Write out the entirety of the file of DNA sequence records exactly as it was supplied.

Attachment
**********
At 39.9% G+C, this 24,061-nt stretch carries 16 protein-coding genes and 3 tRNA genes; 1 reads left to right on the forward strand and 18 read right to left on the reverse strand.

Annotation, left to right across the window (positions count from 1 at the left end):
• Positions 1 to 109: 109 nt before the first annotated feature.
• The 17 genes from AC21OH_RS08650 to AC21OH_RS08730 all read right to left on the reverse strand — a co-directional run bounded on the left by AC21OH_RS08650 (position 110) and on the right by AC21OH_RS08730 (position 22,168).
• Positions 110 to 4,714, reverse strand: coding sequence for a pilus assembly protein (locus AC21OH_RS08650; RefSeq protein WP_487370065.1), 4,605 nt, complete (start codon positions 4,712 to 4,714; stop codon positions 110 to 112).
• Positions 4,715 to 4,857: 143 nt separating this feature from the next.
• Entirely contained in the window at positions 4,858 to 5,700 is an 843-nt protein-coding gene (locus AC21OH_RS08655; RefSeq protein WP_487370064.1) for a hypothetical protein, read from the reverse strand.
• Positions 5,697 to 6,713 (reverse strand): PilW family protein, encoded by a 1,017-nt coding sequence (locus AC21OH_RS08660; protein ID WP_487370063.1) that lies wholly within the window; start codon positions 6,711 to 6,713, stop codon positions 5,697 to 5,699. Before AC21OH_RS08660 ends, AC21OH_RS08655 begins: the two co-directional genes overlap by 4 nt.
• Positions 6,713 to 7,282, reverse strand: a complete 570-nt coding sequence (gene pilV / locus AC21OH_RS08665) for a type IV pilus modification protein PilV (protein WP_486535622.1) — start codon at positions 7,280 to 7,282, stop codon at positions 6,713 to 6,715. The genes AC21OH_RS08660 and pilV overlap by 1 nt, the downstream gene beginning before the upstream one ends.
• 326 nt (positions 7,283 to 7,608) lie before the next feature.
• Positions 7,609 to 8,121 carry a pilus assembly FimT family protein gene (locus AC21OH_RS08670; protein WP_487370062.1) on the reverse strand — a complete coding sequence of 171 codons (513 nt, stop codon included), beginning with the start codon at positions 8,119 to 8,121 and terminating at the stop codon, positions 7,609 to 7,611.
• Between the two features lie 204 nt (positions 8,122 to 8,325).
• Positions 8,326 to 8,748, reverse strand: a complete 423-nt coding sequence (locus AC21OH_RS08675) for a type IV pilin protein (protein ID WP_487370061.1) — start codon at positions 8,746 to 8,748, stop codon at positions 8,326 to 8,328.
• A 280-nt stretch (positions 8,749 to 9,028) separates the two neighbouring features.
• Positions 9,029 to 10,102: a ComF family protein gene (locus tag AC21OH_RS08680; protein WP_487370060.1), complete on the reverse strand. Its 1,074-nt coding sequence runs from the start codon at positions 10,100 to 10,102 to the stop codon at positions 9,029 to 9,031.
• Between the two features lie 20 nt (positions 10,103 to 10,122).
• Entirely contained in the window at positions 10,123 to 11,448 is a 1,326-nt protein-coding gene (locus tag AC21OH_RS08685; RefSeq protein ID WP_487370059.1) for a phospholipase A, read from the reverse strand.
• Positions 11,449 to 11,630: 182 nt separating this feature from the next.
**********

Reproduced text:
At 39.9% G+C, this 24,061-nt stretch carries 16 protein-coding genes and 3 tRNA genes; 1 reads left to right on the forward strand and 18 read right to left on the reverse strand.

Annotation, left to right across the window (positions count from 1 at the left end):
• Positions 1 to 109: 109 nt before the first annotated feature.
• The 17 genes from AC21OH_RS08650 to AC21OH_RS08730 all read right to left on the reverse strand — a co-directional run bounded on the left by AC21OH_RS08650 (position 110) and on the right by AC21OH_RS08730 (position 22,168).
• Positions 110 to 4,714, reverse strand: coding sequence for a pilus assembly protein (locus AC21OH_RS08650; RefSeq protein WP_487370065.1), 4,605 nt, complete (start codon positions 4,712 to 4,714; stop codon positions 110 to 112).
• Positions 4,715 to 4,857: 143 nt separating this feature from the next.
• Entirely contained in the window at positions 4,858 to 5,700 is an 843-nt protein-coding gene (locus AC21OH_RS08655; RefSeq protein WP_487370064.1) for a hypothetical protein, read from the reverse strand.
• Positions 5,697 to 6,713 (reverse strand): PilW family protein, encoded by a 1,017-nt coding sequence (locus AC21OH_RS08660; protein ID WP_487370063.1) that lies wholly within the window; start codon positions 6,711 to 6,713, stop codon positions 5,697 to 5,699. Before AC21OH_RS08660 ends, AC21OH_RS08655 begins: the two co-directional genes overlap by 4 nt.
• Positions 6,713 to 7,282, reverse strand: a complete 570-nt coding sequence (gene pilV / locus AC21OH_RS08665) for a type IV pilus modification protein PilV (protein WP_486535622.1) — start codon at positions 7,280 to 7,282, stop codon at positions 6,713 to 6,715. The genes AC21OH_RS08660 and pilV overlap by 1 nt, the downstream gene beginning before the upstream one ends.
• 326 nt (positions 7,283 to 7,608) lie before the next feature.
• Positions 7,609 to 8,121 carry a pilus assembly FimT family protein gene (locus AC21OH_RS08670; protein WP_487370062.1) on the reverse strand — a complete coding sequence of 171 codons (513 nt, stop codon included), beginning with the start codon at positions 8,119 to 8,121 and terminating at the stop codon, positions 7,609 to 7,611.
• Between the two features lie 204 nt (positions 8,122 to 8,325).
• Positions 8,326 to 8,748, reverse strand: a complete 423-nt coding sequence (locus AC21OH_RS08675) for a type IV pilin protein (protein ID WP_487370061.1) — start codon at positions 8,746 to 8,748, stop codon at positions 8,326 to 8,328.
• A 280-nt stretch (positions 8,749 to 9,028) separates the two neighbouring features.
• Positions 9,029 to 10,102: a ComF family protein gene (locus tag AC21OH_RS08680; protein WP_487370060.1), complete on the reverse strand. Its 1,074-nt coding sequence runs from the start codon at positions 10,100 to 10,102 to the stop codon at positions 9,029 to 9,031.
• Between the two features lie 20 nt (positions 10,103 to 10,122).
• Entirely contained in the window at positions 10,123 to 11,448 is a 1,326-nt protein-coding gene (locus tag AC21OH_RS08685; RefSeq protein ID WP_487370059.1) for a phospholipase A, read from the reverse strand.
• Positions 11,449 to 11,630: 182 nt separating this feature from the next.